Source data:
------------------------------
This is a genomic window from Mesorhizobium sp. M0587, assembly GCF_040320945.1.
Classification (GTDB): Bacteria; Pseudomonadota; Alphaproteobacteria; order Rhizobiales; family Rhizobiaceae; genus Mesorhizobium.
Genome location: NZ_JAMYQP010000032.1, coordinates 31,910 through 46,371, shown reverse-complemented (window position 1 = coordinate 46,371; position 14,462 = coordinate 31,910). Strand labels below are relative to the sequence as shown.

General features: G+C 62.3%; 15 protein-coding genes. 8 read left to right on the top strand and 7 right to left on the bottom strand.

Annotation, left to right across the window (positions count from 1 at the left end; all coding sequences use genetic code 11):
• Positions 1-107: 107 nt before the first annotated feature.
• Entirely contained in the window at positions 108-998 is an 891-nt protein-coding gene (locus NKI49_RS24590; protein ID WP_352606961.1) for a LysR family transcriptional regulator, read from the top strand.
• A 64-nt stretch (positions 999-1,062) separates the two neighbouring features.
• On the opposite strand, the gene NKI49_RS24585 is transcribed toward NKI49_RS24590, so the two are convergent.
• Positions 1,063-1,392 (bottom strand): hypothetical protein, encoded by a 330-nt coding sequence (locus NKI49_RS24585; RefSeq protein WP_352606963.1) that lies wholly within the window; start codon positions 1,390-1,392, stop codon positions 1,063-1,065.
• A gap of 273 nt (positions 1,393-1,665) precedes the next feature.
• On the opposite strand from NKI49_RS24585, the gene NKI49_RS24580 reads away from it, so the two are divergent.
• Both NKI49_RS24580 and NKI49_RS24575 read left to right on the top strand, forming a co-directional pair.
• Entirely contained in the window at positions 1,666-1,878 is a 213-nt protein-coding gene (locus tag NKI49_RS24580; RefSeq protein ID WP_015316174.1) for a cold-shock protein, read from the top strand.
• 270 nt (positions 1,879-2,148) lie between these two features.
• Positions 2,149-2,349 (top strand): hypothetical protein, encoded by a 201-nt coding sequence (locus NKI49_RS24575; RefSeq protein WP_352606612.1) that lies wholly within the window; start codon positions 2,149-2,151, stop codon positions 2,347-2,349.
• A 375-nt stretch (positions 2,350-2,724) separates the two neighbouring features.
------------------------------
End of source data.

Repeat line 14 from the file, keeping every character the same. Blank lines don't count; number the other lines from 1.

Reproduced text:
• Entirely contained in the window at positions 1,666-1,878 is a 213-nt protein-coding gene (locus tag NKI49_RS24580; RefSeq protein ID WP_015316174.1) for a cold-shock protein, read from the top strand.